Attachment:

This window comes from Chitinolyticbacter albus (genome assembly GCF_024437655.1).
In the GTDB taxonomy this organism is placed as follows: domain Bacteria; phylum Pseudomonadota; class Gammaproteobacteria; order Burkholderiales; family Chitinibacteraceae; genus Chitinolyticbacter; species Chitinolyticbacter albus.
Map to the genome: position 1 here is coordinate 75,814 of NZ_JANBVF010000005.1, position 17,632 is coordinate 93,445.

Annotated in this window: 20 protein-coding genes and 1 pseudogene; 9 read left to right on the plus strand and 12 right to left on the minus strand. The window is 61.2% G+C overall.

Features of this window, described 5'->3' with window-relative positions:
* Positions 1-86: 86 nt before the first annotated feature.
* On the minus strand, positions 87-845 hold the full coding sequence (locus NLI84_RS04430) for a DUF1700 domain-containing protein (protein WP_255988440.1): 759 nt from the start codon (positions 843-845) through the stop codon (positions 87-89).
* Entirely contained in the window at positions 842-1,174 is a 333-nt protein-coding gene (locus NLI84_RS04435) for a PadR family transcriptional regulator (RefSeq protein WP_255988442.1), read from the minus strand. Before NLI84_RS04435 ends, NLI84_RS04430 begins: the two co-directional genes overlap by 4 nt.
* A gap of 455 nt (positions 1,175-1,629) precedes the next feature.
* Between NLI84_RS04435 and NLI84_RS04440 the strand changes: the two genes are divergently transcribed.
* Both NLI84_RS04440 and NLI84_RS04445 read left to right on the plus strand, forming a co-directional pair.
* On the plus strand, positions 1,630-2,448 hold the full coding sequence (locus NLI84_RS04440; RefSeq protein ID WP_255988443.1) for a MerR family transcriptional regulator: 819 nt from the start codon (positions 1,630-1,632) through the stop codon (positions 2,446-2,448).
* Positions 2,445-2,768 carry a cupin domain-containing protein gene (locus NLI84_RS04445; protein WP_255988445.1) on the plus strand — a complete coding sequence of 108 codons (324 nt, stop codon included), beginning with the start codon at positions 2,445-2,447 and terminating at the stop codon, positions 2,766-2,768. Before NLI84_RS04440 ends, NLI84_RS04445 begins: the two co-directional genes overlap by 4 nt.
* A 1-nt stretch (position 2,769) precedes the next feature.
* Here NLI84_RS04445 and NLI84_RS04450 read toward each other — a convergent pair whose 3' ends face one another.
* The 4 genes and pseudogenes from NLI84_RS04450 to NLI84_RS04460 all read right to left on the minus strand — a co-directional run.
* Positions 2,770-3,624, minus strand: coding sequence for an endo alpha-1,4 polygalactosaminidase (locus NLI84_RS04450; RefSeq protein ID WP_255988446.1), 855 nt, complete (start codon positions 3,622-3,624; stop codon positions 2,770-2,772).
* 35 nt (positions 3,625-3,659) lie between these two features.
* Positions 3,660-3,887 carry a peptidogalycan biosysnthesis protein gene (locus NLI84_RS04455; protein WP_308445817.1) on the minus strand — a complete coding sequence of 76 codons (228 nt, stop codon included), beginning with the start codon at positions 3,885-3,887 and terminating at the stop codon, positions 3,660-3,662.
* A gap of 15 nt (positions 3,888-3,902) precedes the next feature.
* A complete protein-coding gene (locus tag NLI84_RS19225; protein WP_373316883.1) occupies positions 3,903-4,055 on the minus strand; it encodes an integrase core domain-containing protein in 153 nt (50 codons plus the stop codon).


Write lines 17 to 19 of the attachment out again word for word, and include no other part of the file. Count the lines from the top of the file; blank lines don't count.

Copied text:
* Positions 2,770-3,624, minus strand: coding sequence for an endo alpha-1,4 polygalactosaminidase (locus NLI84_RS04450; RefSeq protein ID WP_255988446.1), 855 nt, complete (start codon positions 3,622-3,624; stop codon positions 2,770-2,772).
* 35 nt (positions 3,625-3,659) lie between these two features.
* Positions 3,660-3,887 carry a peptidogalycan biosysnthesis protein gene (locus NLI84_RS04455; protein WP_308445817.1) on the minus strand — a complete coding sequence of 76 codons (228 nt, stop codon included), beginning with the start codon at positions 3,885-3,887 and terminating at the stop codon, positions 3,660-3,662.